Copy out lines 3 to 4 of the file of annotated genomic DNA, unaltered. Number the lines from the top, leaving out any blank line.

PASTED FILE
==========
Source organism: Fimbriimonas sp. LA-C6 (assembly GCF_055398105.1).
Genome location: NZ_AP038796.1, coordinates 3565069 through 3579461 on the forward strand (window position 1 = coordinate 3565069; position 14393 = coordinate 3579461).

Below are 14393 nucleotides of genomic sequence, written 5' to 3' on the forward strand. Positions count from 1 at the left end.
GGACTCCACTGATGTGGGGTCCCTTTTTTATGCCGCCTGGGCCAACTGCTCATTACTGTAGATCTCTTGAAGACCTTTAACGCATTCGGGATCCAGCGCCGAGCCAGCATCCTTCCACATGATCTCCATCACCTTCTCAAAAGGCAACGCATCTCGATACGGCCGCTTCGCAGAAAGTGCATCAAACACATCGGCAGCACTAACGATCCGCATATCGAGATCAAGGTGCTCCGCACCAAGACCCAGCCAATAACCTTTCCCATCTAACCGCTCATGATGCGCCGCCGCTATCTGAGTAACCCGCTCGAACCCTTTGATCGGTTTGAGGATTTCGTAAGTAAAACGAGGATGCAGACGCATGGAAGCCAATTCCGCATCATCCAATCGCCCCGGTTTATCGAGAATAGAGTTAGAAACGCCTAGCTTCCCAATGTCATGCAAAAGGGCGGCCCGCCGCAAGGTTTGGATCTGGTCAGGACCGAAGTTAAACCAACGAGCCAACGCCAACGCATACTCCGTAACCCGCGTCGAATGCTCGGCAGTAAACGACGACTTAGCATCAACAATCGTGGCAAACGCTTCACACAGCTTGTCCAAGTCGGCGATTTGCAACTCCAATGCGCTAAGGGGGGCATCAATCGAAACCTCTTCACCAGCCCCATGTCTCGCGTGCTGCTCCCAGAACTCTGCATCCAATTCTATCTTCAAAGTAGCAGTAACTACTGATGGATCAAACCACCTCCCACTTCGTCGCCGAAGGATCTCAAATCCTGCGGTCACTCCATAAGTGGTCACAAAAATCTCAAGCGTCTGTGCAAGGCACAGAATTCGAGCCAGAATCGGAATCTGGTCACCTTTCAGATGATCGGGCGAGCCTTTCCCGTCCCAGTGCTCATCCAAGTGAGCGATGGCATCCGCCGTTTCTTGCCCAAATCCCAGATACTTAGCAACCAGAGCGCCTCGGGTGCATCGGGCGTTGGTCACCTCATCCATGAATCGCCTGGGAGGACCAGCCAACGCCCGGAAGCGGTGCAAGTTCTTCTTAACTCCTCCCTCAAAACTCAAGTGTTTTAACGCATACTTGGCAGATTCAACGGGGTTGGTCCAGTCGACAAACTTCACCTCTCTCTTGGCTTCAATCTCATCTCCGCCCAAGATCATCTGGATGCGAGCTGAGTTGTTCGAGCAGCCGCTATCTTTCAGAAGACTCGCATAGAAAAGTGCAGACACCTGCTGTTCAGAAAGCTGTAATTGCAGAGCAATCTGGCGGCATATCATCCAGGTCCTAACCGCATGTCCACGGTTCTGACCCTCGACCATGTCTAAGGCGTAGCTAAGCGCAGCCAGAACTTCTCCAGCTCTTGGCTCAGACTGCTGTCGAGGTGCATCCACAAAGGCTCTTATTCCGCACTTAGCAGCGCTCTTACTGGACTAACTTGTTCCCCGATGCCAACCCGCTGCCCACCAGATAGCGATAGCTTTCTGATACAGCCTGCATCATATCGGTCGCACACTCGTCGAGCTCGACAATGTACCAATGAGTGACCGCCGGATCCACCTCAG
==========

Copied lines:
Below are 14393 nucleotides of genomic sequence, written 5' to 3' on the forward strand. Positions count from 1 at the left end.
GGACTCCACTGATGTGGGGTCCCTTTTTTATGCCGCCTGGGCCAACTGCTCATTACTGTAGATCTCTTGAAGACCTTTAACGCATTCGGGATCCAGCGCCGAGCCAGCATCCTTCCACATGATCTCCATCACCTTCTCAAAAGGCAACGCATCTCGATACGGCCGCTTCGCAGAAAGTGCATCAAACACATCGGCAGCACTAACGATCCGCATATCGAGATCAAGGTGCTCCGCACCAAGACCCAGCCAATAACCTTTCCCATCTAACCGCTCATGATGCGCCGCCGCTATCTGAGTAACCCGCTCGAACCCTTTGATCGGTTTGAGGATTTCGTAAGTAAAACGAGGATGCAGACGCATGGAAGCCAATTCCGCATCATCCAATCGCCCCGGTTTATCGAGAATAGAGTTAGAAACGCCTAGCTTCCCAATGTCATGCAAAAGGGCGGCCCGCCGCAAGGTTTGGATCTGGTCAGGACCGAAGTTAAACCAACGAGCCAACGCCAACGCATACTCCGTAACCCGCGTCGAATGCTCGGCAGTAAACGACGACTTAGCATCAACAATCGTGGCAAACGCTTCACACAGCTTGTCCAAGTCGGCGATTTGCAACTCCAATGCGCTAAGGGGGGCATCAATCGAAACCTCTTCACCAGCCCCATGTCTCGCGTGCTGCTCCCAGAACTCTGCATCCAATTCTATCTTCAAAGTAGCAGTAACTACTGATGGATCAAACCACCTCCCACTTCGTCGCCGAAGGATCTCAAATCCTGCGGTCACTCCATAAGTGGTCACAAAAATCTCAAGCGTCTGTGCAAGGCACAGAATTCGAGCCAGAATCGGAATCTGGTCACCTTTCAGATGATCGGGCGAGCCTTTCCCGTCCCAGTGCTCATCCAAGTGAGCGATGGCATCCGCCGTTTCTTGCCCAAATCCCAGATACTTAGCAACCAGAGCGCCTCGGGTGCATCGGGCGTTGGTCACCTCATCCATGAATCGCCTGGGAGGACCAGCCAACGCCCGGAAGCGGTGCAAGTTCTTCTTAACTCCTCCCTCAAAACTCAAGTGTTTTAACGCATACTTGGCAGATTCAACGGGGTTGGTCCAGTCGACAAACTTCACCTCTCTCTTGGCTTCAATCTCATCTCCGCCCAAGATCATCTGGATGCGAGCTGAGTTGTTCGAGCAGCCGCTATCTTTCAGAAGACTCGCATAGAAAAGTGCAGACACCTGCTGTTCAGAAAGCTGTAATTGCAGAGCAATCTGGCGGCATATCATCCAGGTCCTAACCGCATGTCCACGGTTCTGACCCTCGACCATGTCTAAGGCGTAGCTAAGCGCAGCCAGAACTTCTCCAGCTCTTGGCTCAGACTGCTGTCGAGGTGCATCCACAAAGGCTCTTATTCCGCACTTAGCAGCGCTCTTACTGGACTAACTTGTTCCCCGATGCCAACCCGCTGCCCACCAGATAGCGATAGCTTTCTGATACAGCCTGCATCATATCGGTCGCACACTCGTCGAGCTCGACAATGTACCAATGAGTGACCGCCGGATCCACCTCAG